When you do your research on moving, you will notice several terms used frequently to describe the different kinds of moves people make. I’d like to clear up any confusion for you here with a short primer on moving terminology—and a few points you should know about the different kinds of moves.
Interstate moving refers to a move between states, or from one state to another. For example, a move from California to Nevada. Or from California to Maine. It also refers to a move that originates and arrives in the same state if the shipment crosses state lines or national borders. This is an important legal distinction.
Intrastate moving describes a move within a single state. For example, from Grass Valley, California, to Rocklin, California.
These two words, although similar sounding, have entirely different meanings. They bring clarity to discussion.
Domestic Moving vs. International Moving
Another term we moving companies use is domestic. It refers to moves that take place within a single country, such as within the U.S. It usually refers to an interstate move, and it usually appears in contrast to international move.
As you probably guessed, international moving is any move between countries. Here’s one more little caveat: for moves between the U.S. and Canada, we typically use the term “cross-border” move.
Local vs. Long Distance Moving
Now it gets a little more interesting with the terms local moving and long distance moving. Both terms are used in a number of ways, and the distinction isn’t always clear. For example, a local move usually refers to a move within the same city. Some may also use it as a synonym for intrastate moving. However, an intrastate California move from Crescent City to San Diego is about 850 miles. That certainly doesn’t seem very local!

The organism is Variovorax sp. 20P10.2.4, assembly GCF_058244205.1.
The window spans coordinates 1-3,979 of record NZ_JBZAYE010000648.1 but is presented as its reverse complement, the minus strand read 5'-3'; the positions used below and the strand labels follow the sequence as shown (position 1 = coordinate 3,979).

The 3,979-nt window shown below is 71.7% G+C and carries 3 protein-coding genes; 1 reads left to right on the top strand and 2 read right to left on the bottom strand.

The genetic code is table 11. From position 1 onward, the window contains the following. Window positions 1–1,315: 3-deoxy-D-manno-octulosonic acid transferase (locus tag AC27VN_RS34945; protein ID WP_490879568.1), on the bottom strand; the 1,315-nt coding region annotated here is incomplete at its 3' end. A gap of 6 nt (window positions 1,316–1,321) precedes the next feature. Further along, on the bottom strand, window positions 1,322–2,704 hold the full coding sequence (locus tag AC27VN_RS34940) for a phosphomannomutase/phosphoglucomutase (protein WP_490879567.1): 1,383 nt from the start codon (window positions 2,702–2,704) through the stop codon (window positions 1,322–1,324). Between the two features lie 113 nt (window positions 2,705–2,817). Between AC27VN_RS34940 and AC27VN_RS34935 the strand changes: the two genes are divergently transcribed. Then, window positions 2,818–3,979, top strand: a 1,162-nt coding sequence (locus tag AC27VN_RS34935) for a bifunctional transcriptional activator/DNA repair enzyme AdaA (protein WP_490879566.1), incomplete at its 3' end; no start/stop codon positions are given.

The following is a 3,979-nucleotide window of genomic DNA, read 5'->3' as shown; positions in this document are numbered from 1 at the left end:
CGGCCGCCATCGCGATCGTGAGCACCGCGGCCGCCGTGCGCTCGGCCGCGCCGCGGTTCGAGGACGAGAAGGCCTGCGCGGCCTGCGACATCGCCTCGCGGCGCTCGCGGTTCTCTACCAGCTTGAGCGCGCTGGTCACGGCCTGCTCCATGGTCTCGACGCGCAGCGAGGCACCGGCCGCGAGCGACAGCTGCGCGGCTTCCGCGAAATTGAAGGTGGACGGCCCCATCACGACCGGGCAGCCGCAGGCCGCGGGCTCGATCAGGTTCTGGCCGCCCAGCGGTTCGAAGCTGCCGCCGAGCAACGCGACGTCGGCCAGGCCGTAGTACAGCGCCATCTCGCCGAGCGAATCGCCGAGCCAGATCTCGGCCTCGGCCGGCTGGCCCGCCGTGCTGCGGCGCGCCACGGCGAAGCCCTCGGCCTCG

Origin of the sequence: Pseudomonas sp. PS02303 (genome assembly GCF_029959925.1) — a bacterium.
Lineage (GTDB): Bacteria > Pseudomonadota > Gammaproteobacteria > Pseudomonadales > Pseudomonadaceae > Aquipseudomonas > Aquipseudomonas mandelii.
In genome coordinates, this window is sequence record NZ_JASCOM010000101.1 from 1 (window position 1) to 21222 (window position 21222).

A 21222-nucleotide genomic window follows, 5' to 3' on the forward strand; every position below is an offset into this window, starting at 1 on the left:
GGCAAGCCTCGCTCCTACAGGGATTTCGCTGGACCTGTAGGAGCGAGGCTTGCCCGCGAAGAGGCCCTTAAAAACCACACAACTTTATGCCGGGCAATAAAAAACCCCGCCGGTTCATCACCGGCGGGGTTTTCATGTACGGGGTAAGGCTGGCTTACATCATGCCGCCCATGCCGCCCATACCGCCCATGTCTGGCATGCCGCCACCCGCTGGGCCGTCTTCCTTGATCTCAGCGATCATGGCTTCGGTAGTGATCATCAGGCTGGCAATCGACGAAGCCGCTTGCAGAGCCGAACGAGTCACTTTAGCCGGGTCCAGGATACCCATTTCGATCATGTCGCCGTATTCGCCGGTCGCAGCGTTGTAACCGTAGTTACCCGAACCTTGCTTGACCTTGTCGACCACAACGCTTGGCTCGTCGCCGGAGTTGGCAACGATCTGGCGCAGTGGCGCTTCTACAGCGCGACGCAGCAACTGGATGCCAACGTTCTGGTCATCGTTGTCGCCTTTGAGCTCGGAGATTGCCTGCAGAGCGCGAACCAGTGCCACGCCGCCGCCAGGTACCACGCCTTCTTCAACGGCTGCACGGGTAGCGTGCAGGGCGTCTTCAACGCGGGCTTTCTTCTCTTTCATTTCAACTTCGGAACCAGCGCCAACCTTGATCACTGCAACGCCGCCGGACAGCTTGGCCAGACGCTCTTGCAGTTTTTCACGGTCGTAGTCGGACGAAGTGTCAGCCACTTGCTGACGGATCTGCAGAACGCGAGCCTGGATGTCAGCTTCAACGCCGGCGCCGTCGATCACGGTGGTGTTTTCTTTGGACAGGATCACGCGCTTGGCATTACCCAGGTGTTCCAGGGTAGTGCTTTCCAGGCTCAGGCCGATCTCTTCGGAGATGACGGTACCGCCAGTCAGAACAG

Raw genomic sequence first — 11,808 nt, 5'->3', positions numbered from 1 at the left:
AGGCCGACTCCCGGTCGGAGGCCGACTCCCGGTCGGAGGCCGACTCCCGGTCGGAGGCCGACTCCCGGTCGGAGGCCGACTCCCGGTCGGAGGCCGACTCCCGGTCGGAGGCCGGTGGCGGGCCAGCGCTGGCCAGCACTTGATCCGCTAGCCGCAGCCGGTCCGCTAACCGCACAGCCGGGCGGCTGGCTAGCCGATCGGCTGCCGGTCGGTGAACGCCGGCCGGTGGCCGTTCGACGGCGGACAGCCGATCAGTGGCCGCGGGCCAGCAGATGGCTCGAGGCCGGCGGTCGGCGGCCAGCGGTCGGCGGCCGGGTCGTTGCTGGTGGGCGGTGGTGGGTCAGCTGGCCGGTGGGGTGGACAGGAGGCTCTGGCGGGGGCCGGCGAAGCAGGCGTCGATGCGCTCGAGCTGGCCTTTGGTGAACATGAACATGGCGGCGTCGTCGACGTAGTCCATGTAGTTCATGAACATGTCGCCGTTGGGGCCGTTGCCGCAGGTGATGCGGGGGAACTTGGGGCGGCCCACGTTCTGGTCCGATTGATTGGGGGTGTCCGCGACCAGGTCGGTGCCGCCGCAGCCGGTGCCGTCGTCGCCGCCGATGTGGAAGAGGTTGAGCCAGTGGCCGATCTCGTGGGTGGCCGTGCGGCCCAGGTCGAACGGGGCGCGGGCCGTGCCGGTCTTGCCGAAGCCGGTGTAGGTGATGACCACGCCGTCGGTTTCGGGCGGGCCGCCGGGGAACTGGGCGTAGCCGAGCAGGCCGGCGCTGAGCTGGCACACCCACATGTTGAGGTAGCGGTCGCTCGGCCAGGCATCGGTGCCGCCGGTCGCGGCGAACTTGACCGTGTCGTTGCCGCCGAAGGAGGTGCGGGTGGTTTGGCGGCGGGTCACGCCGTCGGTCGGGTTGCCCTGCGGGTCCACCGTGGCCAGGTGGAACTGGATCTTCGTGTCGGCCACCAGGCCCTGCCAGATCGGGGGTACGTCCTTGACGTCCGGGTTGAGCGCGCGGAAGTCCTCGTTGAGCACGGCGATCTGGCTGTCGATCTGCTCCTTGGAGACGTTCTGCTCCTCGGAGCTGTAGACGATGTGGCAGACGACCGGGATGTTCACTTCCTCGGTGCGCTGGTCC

By the same token, long-distance moving is often used as a synonym for interstate moving. You might be moving to towns ten miles apart, but because they are in different states, your move may be referred to as long-distance—even if it feels like a local move.
The Determining Factor... State Lines & National Borders
The most important distinctions involve moving across state lines or national borders. For an interstate move, your carrier (such as Ernie’s Van & Storage) must be authorized with what is called “interstate operating authority.” Motor Carriers must apply for this authority with the Federal Motor Carrier Safety Administration. It involves filing proof of both public liability (BI & PD) and cargo insurance. If you are interested, you can read more about interstate operating authority at the FMCSA’s secure website.
EVS Knows Moving & Makes it Simple for You
As these terms show, moving can get pretty complicated. We try to make it simple for you. If you have any questions about moving, whether intrastate or interstate, international or cross-border, or local or long distance, contact us! Or get a free online moving quote for whatever type of move you need to make!